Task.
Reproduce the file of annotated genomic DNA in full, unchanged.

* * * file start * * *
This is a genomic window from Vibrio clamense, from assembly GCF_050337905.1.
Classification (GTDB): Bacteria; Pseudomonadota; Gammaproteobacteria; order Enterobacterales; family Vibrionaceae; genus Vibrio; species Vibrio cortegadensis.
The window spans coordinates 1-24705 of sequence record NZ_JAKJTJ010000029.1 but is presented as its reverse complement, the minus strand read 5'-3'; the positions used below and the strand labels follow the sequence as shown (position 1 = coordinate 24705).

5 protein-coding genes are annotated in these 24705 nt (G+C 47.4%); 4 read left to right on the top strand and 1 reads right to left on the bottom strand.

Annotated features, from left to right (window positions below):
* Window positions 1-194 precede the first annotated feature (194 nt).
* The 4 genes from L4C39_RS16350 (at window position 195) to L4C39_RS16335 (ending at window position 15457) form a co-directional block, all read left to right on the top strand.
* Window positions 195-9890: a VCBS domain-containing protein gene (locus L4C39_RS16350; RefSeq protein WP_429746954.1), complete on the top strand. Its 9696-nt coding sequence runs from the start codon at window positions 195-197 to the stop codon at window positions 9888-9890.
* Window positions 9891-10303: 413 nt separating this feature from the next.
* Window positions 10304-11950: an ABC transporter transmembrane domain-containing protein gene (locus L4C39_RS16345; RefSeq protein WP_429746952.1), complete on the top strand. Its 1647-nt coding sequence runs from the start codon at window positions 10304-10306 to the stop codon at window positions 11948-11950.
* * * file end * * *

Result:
This is a genomic window from Vibrio clamense, from assembly GCF_050337905.1.
Classification (GTDB): Bacteria; Pseudomonadota; Gammaproteobacteria; order Enterobacterales; family Vibrionaceae; genus Vibrio; species Vibrio cortegadensis.
The window spans coordinates 1-24705 of sequence record NZ_JAKJTJ010000029.1 but is presented as its reverse complement, the minus strand read 5'-3'; the positions used below and the strand labels follow the sequence as shown (position 1 = coordinate 24705).

5 protein-coding genes are annotated in these 24705 nt (G+C 47.4%); 4 read left to right on the top strand and 1 reads right to left on the bottom strand.

Annotated features, from left to right (window positions below):
* Window positions 1-194 precede the first annotated feature (194 nt).
* The 4 genes from L4C39_RS16350 (at window position 195) to L4C39_RS16335 (ending at window position 15457) form a co-directional block, all read left to right on the top strand.
* Window positions 195-9890: a VCBS domain-containing protein gene (locus L4C39_RS16350; RefSeq protein WP_429746954.1), complete on the top strand. Its 9696-nt coding sequence runs from the start codon at window positions 195-197 to the stop codon at window positions 9888-9890.
* Window positions 9891-10303: 413 nt separating this feature from the next.
* Window positions 10304-11950: an ABC transporter transmembrane domain-containing protein gene (locus L4C39_RS16345; RefSeq protein WP_429746952.1), complete on the top strand. Its 1647-nt coding sequence runs from the start codon at window positions 10304-10306 to the stop codon at window positions 11948-11950.